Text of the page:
EGU General Assembly 2021
© Author(s) 2021. This work is distributed under
the Creative Commons Attribution 4.0 License.

Automated detection of urban heat islands based on satellite imagery, digital surface models, and a low-cost sensor network                                                                                                                                                                                                            

Sebastian Schlögl1, Nico Bader1, Julien Gérard Anet2, Martin Frey2, Curdin Spirig2, Manuel Renold2, and Karl Gutbrod1
Sebastian Schlögl et al.
  • 1meteoblue AG, Basel, Switzerland (
  • 2ZHAW, School of Engineering, Winterthur, Switzerland

Today, more than half of the world’s population lives in urban areas and the proportion is projected to increase further in the near future. The increased number of heatwaves worldwide caused by the anthropogenic climate change may lead to heat stress and significant economic and ecological damages. Therefore, the growth of urban areas in combination with climate change can increase future mortality rates in cities, given that cities are more vulnerable to heatwaves due to the greater heat storage capacity of artificial surfaces towards higher longwave radiation fluxes.

To detect urban heat islands and resolve the micro-scale air temperature field in an urban environment, a low-cost air temperature network, including 450 sensors, was installed in the Swiss cities of Zurich and Basel in 2019 and 2020. These air temperature data, complemented with further official measurement stations, force a statistical air temperature downscaling model for urban environments, which is used operationally to calculate hourly micro-scale air temperatures in 10 m horizontal resolution. In addition to air temperature measurements from the low-cost sensor network, the model is further forced by albedo, NDVI, and NDBI values generated from the polar-orbiting satellite Sentinel-2, land surface temperatures estimated from Landsat-8, and high-resolution digital surface and elevation models.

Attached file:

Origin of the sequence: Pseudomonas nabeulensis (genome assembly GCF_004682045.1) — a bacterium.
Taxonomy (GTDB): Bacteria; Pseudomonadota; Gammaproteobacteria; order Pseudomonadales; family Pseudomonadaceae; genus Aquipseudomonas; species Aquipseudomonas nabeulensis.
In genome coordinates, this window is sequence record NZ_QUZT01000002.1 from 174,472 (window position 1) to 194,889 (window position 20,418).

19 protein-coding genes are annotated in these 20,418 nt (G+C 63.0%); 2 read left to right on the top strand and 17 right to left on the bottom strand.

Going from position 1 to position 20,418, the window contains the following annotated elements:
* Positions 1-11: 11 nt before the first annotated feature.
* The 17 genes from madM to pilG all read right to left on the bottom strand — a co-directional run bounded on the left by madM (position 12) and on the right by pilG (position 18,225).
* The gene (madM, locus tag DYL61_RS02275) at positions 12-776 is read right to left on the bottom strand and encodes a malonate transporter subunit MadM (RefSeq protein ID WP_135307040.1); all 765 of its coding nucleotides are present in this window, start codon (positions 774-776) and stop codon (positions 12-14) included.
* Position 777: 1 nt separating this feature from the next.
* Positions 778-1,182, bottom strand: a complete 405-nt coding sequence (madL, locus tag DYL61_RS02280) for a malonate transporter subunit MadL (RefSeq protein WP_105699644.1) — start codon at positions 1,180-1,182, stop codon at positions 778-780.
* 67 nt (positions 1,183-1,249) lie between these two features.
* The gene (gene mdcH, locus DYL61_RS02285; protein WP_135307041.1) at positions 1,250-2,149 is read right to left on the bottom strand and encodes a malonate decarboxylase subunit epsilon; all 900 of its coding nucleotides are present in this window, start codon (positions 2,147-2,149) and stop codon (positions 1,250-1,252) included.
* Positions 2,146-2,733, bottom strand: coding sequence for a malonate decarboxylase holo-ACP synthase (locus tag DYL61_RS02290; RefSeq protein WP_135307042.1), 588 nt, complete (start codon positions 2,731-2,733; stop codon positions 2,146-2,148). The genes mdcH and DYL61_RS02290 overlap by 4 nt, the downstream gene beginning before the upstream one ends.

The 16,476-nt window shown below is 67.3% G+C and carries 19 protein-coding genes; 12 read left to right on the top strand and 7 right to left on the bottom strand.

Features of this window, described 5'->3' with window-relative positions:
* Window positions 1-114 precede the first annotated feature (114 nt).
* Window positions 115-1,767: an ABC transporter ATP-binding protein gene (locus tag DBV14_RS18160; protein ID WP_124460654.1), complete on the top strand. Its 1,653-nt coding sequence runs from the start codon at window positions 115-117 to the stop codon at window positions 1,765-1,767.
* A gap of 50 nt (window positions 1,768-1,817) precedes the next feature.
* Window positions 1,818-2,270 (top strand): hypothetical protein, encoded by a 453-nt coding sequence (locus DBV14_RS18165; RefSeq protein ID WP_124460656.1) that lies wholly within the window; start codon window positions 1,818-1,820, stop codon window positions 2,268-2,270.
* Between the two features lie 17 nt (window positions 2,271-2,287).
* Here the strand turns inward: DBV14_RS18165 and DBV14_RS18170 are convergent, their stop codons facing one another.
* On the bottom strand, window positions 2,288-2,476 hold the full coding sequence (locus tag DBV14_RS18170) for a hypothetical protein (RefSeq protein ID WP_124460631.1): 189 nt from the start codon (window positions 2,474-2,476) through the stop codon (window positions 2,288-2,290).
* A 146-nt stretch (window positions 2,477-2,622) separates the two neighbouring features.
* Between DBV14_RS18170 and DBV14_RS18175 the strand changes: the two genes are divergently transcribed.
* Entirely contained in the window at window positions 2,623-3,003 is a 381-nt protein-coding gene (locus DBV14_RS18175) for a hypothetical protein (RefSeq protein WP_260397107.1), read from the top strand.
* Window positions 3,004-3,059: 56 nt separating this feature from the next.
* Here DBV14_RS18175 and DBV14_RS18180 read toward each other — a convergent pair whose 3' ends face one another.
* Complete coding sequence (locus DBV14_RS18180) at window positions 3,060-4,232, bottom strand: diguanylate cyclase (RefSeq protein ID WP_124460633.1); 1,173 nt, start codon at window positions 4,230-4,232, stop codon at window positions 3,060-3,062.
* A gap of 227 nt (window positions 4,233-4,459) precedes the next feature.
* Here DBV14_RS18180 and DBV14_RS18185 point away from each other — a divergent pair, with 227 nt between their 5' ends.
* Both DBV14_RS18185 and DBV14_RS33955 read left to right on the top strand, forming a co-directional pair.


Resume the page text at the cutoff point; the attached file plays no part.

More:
Urban heat islands (UHI) are processed averaging hourly air temperatures over an entire year for each grid point, and comparing this average to the overall average in rural areas. UHI effects can then be correlated to high-resolution local climate zone maps and other local factors.

Between 60-80 % of the urban area is modeled with an accuracy below 1 K for an hourly time step indicating that the approach may work well in different cities. However, the outcome may depend on the complexity of the cities. The model error decreases rapidly by increasing the number of spatially distributed sensor data used to train the model, from 0 to 70 sensors, and then plateaus with further increases. An accuracy below 1 K can be expected for more than 50 air temperature measurements within the investigated cities and the surrounding rural areas. 

A strong statistical air temperature model coupled with atmospheric boundary layer models (e.g. PALM-4U, MUKLIMO, FITNAH) will aid to generate highly resolved urban heat island prediction maps that help decision-makers to identify local heat islands easier. This will ensure that financial resources will be invested as efficiently as possible in mitigation actions.

How to cite: Schlögl, S., Bader, N., Anet, J. G., Frey, M., Spirig, C., Renold, M., and Gutbrod, K.: Automated detection of urban heat islands based on satellite imagery, digital surface models, and a low-cost sensor network                                     , EGU General Assembly 2021, online, 19–30 Apr 2021, EGU21-14143,, 2021.


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